Driven by shortcomings in personal protective equipment (PPE), which is more important in the age of coronavirus than ever, researchers at the Lawrence Livermore National Laboratory (LLNL) have developed a smart, breathable fabric that protects the wearer from biological and chemical agents.
“Typical PPE is designed to maximize protection and keep people safe, but it is unable to keep the wearer comfy at the same time,” says Francesco Fornasiero, a researcher at LLNL. “Keeping the body temperature low enough where you can operate without heat stress or even a heat stroke is a challenge. Today’s PPE limits the permeation of water vapor into a hazmat suit, for example, and because of that, sweat is retained on the inside. The result is that you can only wear these suits for a short time.”
Fornasiero’s team created a material with two layers that are key for protection and comfort. The inner layer is designed to maximize breathability. The pores of the inner layer had to be small enough to keep out larger particles, such as viruses or chemical agents, but large enough to let water vapor, or sweat, escape from the skin.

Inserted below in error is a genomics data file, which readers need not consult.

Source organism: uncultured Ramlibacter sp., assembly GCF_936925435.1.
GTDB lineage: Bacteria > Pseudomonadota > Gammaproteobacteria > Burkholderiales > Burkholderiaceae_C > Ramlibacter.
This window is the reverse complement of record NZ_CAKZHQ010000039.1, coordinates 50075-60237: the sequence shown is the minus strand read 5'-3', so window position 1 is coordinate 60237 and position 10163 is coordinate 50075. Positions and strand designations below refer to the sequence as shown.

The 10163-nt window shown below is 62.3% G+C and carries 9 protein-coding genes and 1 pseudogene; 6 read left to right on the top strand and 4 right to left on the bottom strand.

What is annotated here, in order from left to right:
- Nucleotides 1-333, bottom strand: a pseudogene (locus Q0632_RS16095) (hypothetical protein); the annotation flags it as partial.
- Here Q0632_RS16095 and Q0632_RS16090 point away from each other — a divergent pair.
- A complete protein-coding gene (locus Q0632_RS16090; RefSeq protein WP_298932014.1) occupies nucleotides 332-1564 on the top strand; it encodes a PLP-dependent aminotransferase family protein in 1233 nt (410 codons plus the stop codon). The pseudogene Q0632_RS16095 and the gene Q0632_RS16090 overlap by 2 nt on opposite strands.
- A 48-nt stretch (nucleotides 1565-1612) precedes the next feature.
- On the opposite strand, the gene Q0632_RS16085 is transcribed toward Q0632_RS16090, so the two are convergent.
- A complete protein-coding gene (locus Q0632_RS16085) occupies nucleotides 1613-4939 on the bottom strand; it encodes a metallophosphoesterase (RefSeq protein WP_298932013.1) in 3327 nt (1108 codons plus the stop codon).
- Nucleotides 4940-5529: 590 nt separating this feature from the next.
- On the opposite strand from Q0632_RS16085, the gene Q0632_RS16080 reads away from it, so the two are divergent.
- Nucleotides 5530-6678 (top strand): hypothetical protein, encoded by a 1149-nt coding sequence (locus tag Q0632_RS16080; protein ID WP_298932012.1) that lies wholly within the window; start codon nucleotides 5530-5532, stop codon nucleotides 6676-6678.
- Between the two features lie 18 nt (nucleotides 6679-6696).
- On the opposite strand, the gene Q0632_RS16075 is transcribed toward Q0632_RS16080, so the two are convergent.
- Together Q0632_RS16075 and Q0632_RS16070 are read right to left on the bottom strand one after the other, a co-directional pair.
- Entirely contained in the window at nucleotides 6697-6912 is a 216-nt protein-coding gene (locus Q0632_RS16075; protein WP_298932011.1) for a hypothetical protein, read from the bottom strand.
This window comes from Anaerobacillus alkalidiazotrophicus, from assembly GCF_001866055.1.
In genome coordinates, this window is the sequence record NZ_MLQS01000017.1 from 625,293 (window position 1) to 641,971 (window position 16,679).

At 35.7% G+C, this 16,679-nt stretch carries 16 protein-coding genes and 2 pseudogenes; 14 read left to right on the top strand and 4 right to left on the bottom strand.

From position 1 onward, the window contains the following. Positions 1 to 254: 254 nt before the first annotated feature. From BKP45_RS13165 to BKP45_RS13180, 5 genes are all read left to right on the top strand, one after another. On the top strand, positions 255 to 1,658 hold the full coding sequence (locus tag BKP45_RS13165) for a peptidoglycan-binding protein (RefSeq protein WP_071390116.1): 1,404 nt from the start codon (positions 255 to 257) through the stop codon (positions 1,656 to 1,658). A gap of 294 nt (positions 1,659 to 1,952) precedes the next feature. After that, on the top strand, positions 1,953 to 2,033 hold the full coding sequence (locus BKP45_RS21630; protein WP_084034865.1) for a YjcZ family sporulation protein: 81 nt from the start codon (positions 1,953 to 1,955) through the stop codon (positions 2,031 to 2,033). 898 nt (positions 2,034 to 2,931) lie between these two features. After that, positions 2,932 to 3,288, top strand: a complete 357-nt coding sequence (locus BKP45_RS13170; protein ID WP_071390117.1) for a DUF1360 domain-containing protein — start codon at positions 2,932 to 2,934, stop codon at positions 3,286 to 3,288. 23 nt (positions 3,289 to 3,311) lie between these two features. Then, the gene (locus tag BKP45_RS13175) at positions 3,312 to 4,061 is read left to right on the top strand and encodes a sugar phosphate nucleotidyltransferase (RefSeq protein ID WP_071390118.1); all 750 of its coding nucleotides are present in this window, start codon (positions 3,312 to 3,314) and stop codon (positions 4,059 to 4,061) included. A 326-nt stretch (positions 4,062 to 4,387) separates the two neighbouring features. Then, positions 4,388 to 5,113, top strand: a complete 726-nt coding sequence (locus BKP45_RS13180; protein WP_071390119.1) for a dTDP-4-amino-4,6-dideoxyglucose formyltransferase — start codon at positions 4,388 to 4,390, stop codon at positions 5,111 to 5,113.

The researchers constructed this material using carbon nanotubes with pores that have an average diameter of 3.2 nm. Thus, water easily diffuses through the base layer, but harmful agents are blocked from...
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